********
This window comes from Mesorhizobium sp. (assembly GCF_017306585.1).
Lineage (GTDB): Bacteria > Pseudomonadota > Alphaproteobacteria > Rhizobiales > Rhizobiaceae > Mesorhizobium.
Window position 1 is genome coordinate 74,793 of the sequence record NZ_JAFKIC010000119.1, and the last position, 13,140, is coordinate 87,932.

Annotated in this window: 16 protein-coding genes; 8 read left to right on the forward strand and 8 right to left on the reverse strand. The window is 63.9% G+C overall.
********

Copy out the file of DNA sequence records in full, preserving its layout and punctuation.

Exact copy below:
This window comes from Mesorhizobium sp. (assembly GCF_017306585.1).
Lineage (GTDB): Bacteria > Pseudomonadota > Alphaproteobacteria > Rhizobiales > Rhizobiaceae > Mesorhizobium.
Window position 1 is genome coordinate 74,793 of the sequence record NZ_JAFKIC010000119.1, and the last position, 13,140, is coordinate 87,932.

Annotated in this window: 16 protein-coding genes; 8 read left to right on the forward strand and 8 right to left on the reverse strand. The window is 63.9% G+C overall.